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21 Feb 2017

#10ThingsSH you need to know about product stewardship and businesses' obligations to disclose environmental information

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This is the penultimate article in our product stewardship series and addresses the regulations requiring businesses to report on environmental information. Businesses located in the UK and the EU are now required to publish non-financial information (including environmental information) under the 'Information Directive', EC Directive 2014/95/EU.

As with large businesses across the entire European economy, businesses importing, manufacturing, selling and disposing goods within the UK product market will be bound by the Information Directive.

Despite the Brexit uncertainty these rules will continue to apply in the UK (with perhaps a few tweaks), as the underlying EU Directives have now been fully transposed into domestic legislation.

What businesses are caught by these additional reporting requirements?

1 The Information Directive only applies to large public interest entities, or PIEs: publicly traded companies, credit institutions, insurance undertakings, and any other undertakings of significant public relevance as designated by the UK or other member states in the EU.
2 To fall under the Information Directive, PIEs must have more than 500 employees, and an annual balance sheet of greater than €20 million, or annual turnover of greater than €40 million.
3 Within the EU, around 6,000 entities will come within the PIE classification.

What must these businesses do in order to comply with the Directive's requirements?

4

PIEs meeting the above criteria will be required by the Information Directive to disclose the following environmental information as part of their annual reporting:

  • Brief description of the group's business model;
  • Policies used to address environmental matters, including due diligence processes implemented;
  • Outcome of policies;
  • Principle risks related to matters linked to groups operations, including its business relationships, products, services which are likely to cause adverse impacts in those areas and how the group manages those risks; and
  • Non-financial key performance indicators.
5 These policies should focus on the following sectors: current and foreseeable impacts on the environment, and health and safety; the use of renewable and non-renewable energy; the extent of greenhouse gas emissions; water use; and air pollution.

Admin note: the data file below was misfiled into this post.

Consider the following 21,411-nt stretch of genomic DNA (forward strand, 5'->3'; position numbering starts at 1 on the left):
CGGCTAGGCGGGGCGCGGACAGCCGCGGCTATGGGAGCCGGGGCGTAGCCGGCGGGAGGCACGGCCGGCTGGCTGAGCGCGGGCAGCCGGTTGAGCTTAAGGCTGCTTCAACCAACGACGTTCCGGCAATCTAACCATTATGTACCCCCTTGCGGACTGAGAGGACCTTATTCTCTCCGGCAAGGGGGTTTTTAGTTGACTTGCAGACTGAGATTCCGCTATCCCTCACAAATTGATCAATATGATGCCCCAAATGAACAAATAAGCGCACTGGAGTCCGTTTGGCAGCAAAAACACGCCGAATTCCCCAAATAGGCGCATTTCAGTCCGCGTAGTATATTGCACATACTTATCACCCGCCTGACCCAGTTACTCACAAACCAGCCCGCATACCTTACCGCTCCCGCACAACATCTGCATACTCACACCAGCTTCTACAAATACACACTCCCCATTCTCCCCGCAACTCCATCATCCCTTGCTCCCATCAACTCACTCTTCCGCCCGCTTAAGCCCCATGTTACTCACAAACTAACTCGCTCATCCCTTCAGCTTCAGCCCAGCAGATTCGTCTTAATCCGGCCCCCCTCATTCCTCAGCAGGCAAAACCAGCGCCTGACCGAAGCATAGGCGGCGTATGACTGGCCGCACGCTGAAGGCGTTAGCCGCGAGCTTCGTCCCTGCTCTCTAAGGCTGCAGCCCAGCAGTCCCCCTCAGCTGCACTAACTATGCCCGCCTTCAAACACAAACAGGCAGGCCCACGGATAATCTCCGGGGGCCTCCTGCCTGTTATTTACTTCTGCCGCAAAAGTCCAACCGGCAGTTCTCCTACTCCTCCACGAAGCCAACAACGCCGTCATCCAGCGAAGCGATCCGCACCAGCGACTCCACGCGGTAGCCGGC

6 If a business does not have any environmental policies, then it must issue a statement explaining why it holds that position.

While the Information Directive goes further than previous attempts to ensure environmental reporting by large PIEs, it is certainly nothing for businesses to be afraid of:

7 It is estimated that the new reporting requirements will only cost each PIE less than £5,000 per year, reflecting the fact that the Directive is merely a system used to provide a fair and comprehensive view of a PIE's policies, outcomes and risks – by no means a comprehensive environmental auditing programme.
8

As well as fairly benign reporting requirements, PIEs are given some flexibility in the reporting process:

  • Instead of supplying environmental information as part of the PIE's yearend or financial report, the PIE may issue a separate report during the year containing the requisite environmental information;
  • If a PIE is involved in negotiations or a major development, and the environmental reporting requirements would seriously prejudice its interests, the reporting rules can be relaxed so long as this will not limit potential investors' fair and balanced understanding of the PIE's practices; and
  • Subsidiary companies' requirements are able to be met by the parent, meaning that disclosure requirements can be discharged at a group level rather than by each separate affiliate.

Is your business complying, and if not, what are the consequences?

9 In the UK, these rules have now been incorporated into the Companies Act, and failure to report non-financial information can lead to director liability.
10 PIEs should take steps to ensure they are meeting their reporting requirements. Whether adopting an internal review team, or appointing external advisors, speak to Stephenson Harwood's environment group in order to find out what is the best option for your business.



More than ever, environmental and climate change issues are at the heart of law and policy, impacting every business sector - Stephenson Harwood's environment group helps its clients successfully navigate these complex regulatory frameworks.

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To keep track of our full Product Stewardship Series keep an eye on Stephenson Harwood's news and insights page or follow us on Twitter @SH_EnviroPlan and look out for the hashtag #10ThingsSH

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